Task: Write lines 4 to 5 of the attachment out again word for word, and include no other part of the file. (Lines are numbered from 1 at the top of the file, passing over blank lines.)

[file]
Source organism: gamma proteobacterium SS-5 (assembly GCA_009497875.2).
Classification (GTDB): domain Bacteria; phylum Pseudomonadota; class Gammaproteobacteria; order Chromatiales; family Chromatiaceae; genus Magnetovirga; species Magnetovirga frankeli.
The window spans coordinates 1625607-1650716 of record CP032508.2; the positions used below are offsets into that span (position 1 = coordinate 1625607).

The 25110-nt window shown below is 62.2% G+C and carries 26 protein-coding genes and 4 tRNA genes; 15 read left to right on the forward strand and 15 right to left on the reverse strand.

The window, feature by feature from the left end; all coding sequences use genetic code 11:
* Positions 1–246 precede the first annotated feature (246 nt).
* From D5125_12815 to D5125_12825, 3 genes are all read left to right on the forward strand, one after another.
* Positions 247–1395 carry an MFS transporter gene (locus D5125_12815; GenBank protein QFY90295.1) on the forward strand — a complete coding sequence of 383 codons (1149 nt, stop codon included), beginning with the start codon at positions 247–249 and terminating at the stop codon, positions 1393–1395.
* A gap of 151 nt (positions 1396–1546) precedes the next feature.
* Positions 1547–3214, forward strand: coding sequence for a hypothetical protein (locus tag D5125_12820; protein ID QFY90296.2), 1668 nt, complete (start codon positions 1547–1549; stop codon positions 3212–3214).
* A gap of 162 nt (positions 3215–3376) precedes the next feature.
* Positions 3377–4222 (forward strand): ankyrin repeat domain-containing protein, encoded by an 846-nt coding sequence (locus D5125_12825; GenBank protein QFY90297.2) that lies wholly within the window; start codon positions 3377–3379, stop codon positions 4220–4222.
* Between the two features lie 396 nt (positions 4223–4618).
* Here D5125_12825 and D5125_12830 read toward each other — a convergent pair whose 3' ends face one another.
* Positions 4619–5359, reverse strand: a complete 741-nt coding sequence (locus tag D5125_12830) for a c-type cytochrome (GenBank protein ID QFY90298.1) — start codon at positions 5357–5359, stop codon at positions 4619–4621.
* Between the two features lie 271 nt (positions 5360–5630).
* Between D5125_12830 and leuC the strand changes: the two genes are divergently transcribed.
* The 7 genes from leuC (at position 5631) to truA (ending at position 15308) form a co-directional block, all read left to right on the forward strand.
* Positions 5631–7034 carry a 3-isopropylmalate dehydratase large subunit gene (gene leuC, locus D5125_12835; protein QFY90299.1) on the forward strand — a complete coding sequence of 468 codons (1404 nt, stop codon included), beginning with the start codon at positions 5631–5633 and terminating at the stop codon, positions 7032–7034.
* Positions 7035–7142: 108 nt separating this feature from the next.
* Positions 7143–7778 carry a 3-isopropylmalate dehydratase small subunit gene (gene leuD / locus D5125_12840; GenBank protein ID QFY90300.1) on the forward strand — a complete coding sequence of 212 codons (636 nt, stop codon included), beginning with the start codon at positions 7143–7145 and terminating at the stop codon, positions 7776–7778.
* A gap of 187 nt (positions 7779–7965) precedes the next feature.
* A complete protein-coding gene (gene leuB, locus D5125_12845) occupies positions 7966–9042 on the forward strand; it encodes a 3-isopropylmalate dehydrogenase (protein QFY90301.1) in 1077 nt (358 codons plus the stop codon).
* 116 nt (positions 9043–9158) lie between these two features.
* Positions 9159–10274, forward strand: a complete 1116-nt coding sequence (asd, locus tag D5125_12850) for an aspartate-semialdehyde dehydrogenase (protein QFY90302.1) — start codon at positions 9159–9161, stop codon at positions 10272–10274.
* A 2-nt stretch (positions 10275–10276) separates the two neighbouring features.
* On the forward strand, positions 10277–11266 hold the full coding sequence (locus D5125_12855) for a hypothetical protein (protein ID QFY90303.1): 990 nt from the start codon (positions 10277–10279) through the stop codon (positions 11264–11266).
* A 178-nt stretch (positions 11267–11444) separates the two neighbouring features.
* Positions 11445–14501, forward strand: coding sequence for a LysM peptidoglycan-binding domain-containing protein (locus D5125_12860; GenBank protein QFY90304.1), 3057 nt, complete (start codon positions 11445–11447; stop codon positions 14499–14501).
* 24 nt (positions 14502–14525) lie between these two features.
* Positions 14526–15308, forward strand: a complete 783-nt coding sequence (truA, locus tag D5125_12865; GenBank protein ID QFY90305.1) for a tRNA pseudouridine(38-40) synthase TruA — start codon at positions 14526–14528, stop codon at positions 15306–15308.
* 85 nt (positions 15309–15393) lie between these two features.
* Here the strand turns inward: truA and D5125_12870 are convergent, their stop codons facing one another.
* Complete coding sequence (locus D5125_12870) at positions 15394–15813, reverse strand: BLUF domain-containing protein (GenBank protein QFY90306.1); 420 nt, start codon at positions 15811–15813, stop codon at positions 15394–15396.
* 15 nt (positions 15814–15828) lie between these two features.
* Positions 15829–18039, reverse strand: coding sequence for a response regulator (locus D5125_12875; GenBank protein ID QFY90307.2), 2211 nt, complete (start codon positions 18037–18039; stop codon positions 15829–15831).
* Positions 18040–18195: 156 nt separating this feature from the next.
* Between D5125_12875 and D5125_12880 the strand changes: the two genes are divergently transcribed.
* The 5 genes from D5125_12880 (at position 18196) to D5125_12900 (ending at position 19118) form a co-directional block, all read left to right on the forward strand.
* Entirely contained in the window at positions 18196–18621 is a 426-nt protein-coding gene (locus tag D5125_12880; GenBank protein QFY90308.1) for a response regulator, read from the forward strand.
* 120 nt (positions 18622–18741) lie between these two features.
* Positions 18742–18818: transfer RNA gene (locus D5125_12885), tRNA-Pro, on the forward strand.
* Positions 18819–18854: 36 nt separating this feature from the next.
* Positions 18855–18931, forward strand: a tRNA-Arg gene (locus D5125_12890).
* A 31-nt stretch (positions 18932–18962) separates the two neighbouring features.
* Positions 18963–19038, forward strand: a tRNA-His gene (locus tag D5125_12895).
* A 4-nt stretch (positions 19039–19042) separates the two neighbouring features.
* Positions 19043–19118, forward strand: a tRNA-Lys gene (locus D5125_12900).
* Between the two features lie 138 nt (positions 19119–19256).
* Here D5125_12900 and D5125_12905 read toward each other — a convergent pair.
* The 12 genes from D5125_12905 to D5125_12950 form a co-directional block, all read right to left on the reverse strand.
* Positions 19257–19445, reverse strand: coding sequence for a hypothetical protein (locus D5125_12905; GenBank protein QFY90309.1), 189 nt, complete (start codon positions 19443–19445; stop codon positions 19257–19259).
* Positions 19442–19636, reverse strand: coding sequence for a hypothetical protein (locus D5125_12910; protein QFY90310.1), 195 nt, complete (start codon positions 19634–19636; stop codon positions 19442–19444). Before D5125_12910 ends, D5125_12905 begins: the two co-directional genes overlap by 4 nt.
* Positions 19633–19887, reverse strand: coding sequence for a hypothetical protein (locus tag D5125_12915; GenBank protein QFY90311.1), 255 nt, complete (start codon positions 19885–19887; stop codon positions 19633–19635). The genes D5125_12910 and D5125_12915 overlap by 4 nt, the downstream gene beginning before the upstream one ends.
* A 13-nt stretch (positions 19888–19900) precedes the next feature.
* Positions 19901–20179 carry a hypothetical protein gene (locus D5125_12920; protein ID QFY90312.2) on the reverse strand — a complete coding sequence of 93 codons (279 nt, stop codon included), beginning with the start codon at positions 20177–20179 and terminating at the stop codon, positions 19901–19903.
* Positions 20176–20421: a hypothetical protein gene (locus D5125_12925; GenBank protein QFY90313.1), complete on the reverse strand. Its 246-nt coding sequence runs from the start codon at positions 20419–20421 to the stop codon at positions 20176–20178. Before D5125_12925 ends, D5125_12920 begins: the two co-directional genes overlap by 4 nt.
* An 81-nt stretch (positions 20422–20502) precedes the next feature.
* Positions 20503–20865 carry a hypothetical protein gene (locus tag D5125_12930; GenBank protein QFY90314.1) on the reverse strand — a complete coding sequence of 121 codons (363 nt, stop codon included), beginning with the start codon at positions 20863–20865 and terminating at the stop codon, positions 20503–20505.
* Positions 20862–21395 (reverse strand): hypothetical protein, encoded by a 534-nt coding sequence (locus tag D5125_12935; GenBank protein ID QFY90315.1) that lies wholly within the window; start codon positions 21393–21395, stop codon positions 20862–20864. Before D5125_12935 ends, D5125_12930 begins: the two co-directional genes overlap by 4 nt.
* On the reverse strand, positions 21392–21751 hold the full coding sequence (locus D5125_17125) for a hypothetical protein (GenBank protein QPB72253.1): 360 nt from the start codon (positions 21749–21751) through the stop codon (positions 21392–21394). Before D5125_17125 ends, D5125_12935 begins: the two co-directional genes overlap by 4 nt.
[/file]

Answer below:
The 25110-nt window shown below is 62.2% G+C and carries 26 protein-coding genes and 4 tRNA genes; 15 read left to right on the forward strand and 15 right to left on the reverse strand.

The window, feature by feature from the left end; all coding sequences use genetic code 11: